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The Other Side of the Mountaintop

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Matthew Lewis, a Pulitzer Prize winner and 25-year veteran of The Washington Post, looks back at covering the 1963 March on Washington, Martin Luther King six weeks before his death, and the riots that engulfed parts of Washington, D.C., after King's assassination.Video by Lucian Perkins/washingtonpost.com

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By Kevin Merida
Washington Post Staff Writer
Friday, April 4, 2008

Near the end of his life, the Rev. Martin Luther King Jr. felt cornered and under siege. His opposition to the Vietnam War was widely criticized, even by friends. He was being pressured both to repudiate the black power movement and to embrace it. Some of his lieutenants were urging him to jettison his urgent new campaign to uplift the poor, believing that King had taken on too much and was compromising support for the civil rights struggle.

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Today students learn of his powerful "dream" that children be judged not "by the color of their skin but by the content of their character." Politicians and private citizens of all ideologies summon King's soaring oratory as the inspiration that challenged the nation to better itself. But this beleaguered young man -- he was only 39 when he died -- was not just the icon celebrated at Martin Luther King Day programs and taught in U.S. schools.

His life, like those of other historical figures -- Abraham Lincoln, Franklin D. Roosevelt -- has been simplified, scholars say, his anger blurred, his militancy rarely discussed, his disappointments and harsh critiques of government's failures glossed over.

Forty years after King was gunned down by an assassin in Memphis, it is this sharper-edged figure who has come into focus again. To mark today's anniversary, several scholarly reports have been released charting the nation's uneven social and economic progress during the past 40 years. Some scholars and former King associates are using the occasion to zero in on the two issues -- war and poverty -- that were consuming him at the time of his death.

Both have particular resonance now: The United States is engaged in a war in Iraq that has grown increasingly unpopular, and the poor -- despite the concerns highlighted by Hurricane Katrina and the subprime mortgage crisis -- are as voiceless as they were in King's day, advocates contend.

"His challenge was much bigger than being nice," said Taylor Branch, author of a three-volume history, "America in the King Years." "It was even bigger than race. It was whether we take our national purpose seriously, which is the full promise of equal citizenship."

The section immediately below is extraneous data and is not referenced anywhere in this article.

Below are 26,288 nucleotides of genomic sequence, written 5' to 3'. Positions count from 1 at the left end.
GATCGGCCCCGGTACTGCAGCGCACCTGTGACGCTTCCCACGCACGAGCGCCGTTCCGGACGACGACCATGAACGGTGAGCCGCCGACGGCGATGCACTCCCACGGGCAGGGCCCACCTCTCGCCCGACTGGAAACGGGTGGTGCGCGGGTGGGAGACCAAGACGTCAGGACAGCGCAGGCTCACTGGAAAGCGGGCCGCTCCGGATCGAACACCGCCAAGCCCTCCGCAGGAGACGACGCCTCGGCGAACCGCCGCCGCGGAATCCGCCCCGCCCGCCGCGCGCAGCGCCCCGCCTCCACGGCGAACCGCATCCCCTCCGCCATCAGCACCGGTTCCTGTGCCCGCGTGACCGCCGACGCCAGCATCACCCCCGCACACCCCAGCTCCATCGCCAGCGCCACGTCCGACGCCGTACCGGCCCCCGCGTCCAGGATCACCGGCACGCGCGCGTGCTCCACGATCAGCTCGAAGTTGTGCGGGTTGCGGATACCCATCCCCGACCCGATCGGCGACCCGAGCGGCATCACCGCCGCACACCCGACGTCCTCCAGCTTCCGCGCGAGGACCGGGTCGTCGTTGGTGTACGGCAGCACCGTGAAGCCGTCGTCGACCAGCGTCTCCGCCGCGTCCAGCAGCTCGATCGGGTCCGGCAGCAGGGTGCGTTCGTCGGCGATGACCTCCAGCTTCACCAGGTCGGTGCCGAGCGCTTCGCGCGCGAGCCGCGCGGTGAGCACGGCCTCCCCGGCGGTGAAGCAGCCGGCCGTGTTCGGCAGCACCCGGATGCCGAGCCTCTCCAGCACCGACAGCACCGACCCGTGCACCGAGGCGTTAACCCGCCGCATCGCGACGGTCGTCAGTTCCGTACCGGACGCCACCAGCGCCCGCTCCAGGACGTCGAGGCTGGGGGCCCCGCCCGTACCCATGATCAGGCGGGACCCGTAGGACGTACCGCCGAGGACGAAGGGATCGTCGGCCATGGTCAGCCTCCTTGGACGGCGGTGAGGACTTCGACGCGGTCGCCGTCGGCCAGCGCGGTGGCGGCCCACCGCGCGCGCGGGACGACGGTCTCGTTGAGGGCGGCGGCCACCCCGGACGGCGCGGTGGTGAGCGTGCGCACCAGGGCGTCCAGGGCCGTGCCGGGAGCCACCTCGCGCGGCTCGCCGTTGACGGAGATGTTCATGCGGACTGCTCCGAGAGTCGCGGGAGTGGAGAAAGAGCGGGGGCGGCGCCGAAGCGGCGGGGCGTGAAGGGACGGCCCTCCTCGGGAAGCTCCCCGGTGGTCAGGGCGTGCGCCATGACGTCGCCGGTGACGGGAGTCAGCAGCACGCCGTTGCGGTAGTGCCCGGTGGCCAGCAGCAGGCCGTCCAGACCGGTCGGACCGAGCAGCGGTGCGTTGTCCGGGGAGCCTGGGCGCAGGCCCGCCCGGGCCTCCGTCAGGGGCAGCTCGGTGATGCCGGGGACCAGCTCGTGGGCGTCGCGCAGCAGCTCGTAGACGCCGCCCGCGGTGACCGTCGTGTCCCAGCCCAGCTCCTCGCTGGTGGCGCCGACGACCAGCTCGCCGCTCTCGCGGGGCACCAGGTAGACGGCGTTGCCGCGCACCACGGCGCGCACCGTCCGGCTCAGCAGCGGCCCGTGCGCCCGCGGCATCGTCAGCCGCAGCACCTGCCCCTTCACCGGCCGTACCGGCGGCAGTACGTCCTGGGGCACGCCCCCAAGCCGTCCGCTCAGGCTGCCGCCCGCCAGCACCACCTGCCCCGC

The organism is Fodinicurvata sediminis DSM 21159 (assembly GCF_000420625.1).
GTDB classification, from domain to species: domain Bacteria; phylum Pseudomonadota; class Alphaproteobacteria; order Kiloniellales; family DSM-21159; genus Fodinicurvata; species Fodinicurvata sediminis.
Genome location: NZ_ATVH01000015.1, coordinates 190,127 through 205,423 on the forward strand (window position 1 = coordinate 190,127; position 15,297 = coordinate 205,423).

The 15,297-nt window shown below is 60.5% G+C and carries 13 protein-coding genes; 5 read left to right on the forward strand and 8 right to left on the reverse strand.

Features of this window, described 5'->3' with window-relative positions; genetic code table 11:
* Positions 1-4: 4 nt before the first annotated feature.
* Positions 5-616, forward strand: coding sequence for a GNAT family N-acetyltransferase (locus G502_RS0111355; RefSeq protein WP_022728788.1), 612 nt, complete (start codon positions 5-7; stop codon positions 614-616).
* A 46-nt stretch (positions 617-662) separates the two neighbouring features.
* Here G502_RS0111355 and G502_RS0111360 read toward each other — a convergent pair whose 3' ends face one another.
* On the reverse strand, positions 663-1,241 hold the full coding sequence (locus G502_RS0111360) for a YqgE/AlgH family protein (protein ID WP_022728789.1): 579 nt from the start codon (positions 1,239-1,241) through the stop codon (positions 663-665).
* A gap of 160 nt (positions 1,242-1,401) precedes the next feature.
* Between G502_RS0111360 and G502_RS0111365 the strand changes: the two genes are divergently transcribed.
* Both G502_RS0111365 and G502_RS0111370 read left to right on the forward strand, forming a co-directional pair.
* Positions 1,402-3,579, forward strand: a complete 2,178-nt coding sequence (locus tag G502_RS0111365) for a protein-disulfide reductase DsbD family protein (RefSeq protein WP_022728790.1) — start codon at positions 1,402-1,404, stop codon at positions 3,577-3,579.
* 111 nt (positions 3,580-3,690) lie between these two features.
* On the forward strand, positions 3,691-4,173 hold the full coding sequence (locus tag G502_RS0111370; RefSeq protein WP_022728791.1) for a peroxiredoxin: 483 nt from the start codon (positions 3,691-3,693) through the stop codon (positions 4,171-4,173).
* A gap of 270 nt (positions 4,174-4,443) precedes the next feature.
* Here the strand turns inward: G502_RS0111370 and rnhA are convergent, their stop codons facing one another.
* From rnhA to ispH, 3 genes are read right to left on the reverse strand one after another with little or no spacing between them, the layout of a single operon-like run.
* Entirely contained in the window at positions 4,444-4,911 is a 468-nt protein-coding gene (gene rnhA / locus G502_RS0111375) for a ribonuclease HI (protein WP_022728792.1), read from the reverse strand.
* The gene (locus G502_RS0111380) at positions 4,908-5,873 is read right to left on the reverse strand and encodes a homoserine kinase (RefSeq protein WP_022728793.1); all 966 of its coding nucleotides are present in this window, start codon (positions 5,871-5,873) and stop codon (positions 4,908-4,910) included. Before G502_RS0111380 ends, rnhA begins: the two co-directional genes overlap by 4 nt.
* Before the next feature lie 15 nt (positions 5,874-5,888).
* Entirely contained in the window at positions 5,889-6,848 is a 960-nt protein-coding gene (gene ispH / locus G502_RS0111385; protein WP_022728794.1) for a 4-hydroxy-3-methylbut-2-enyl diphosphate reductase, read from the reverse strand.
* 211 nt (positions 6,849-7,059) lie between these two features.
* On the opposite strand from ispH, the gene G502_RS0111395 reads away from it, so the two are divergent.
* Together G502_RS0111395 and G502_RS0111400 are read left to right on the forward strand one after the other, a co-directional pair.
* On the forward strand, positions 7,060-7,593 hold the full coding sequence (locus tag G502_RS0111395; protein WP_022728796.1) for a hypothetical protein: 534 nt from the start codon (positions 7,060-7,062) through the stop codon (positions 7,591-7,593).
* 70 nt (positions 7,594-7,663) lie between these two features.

King's legacy, Branch said, should have been to give the nation confidence that it can address big problems such as the crumbling economy, the endangered environment and ending the war. "Instead, our sense of what we can do has kind of atrophied," he said. "We're still imprisoned by the myths of the 1960s" -- that it was a period when the country went off the rails and government overreached.

If King could look across the landscape today, he would see a mixture of progress and regression on the issues he cared about: The overall poverty rate hasn't changed much since 1968, though there has been a big drop among the elderly. Wider income disparities exist between the richest and poorest Americans, but opportunities for educational advancement have broadened and workplaces have become more diverse.

The number of African Americans in prison or local jails, currently more than 900,000, is nearly six times the number incarcerated in 1970. But the growth in the number of black elected officials is even greater, from 1,469 in 1970 to an estimated 10,000 now. One of them, Sen. Barack Obama (D-Ill.), is given a serious chance of becoming the next president.

King was not a fan of fawning testimonies to his greatness, but in the years since his death about 770 streets and 125 schools have been named after him, according to research by Derek H. Alderman, an East Carolina University geographer. The street-namings are fitting tributes to King's legacy, Alderman said, because so much of the civil rights movement unfurled in the streets. Roads link our homes to our schools to our jobs, "the three areas where we struggle the most to negotiate our differences," Alderman said.

But there is an uneasy irony to these tributes: Most of the King avenues run through black communities, often in low-income neighborhoods. In some cities, attempts to rename major thoroughfares -- streets that cross racial and economic boundaries -- after King were met with political resistance.

"Here was this man whose life was committed to bridging races," Alderman said, "and in death his commemoration is largely segregated."


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